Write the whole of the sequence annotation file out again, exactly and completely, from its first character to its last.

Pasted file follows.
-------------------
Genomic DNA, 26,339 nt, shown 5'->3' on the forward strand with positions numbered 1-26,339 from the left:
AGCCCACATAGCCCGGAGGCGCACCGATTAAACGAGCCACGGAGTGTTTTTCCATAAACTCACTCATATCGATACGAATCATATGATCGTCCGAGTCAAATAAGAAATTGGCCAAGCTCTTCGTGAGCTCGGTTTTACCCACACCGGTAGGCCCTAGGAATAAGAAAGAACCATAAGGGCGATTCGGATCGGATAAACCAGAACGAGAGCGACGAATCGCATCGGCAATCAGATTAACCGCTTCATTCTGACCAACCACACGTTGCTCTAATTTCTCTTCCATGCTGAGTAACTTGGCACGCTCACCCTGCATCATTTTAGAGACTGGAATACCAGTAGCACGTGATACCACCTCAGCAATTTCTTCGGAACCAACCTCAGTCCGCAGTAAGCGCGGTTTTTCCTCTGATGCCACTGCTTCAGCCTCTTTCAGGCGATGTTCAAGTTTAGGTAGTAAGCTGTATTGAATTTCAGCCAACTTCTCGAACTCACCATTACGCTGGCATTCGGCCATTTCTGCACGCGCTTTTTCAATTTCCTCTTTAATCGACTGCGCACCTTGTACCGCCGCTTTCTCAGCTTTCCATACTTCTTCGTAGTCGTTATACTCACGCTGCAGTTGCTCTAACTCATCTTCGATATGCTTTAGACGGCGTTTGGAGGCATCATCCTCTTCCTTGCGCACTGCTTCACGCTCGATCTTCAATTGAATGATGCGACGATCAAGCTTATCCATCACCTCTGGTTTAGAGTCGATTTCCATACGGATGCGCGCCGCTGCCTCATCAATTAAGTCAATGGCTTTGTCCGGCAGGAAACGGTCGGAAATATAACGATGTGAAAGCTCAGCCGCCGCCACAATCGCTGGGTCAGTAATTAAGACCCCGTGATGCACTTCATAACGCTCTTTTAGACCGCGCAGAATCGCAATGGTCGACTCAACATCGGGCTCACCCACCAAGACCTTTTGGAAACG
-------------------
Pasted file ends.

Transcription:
Genomic DNA, 26,339 nt, shown 5'->3' on the forward strand with positions numbered 1-26,339 from the left:
AGCCCACATAGCCCGGAGGCGCACCGATTAAACGAGCCACGGAGTGTTTTTCCATAAACTCACTCATATCGATACGAATCATATGATCGTCCGAGTCAAATAAGAAATTGGCCAAGCTCTTCGTGAGCTCGGTTTTACCCACACCGGTAGGCCCTAGGAATAAGAAAGAACCATAAGGGCGATTCGGATCGGATAAACCAGAACGAGAGCGACGAATCGCATCGGCAATCAGATTAACCGCTTCATTCTGACCAACCACACGTTGCTCTAATTTCTCTTCCATGCTGAGTAACTTGGCACGCTCACCCTGCATCATTTTAGAGACTGGAATACCAGTAGCACGTGATACCACCTCAGCAATTTCTTCGGAACCAACCTCAGTCCGCAGTAAGCGCGGTTTTTCCTCTGATGCCACTGCTTCAGCCTCTTTCAGGCGATGTTCAAGTTTAGGTAGTAAGCTGTATTGAATTTCAGCCAACTTCTCGAACTCACCATTACGCTGGCATTCGGCCATTTCTGCACGCGCTTTTTCAATTTCCTCTTTAATCGACTGCGCACCTTGTACCGCCGCTTTCTCAGCTTTCCATACTTCTTCGTAGTCGTTATACTCACGCTGCAGTTGCTCTAACTCATCTTCGATATGCTTTAGACGGCGTTTGGAGGCATCATCCTCTTCCTTGCGCACTGCTTCACGCTCGATCTTCAATTGAATGATGCGACGATCAAGCTTATCCATCACCTCTGGTTTAGAGTCGATTTCCATACGGATGCGCGCCGCTGCCTCATCAATTAAGTCAATGGCTTTGTCCGGCAGGAAACGGTCGGAAATATAACGATGTGAAAGCTCAGCCGCCGCCACAATCGCTGGGTCAGTAATTAAGACCCCGTGATGCACTTCATAACGCTCTTTTAGACCGCGCAGAATCGCAATGGTCGACTCAACATCGGGCTCACCCACCAAGACCTTTTGGAAACG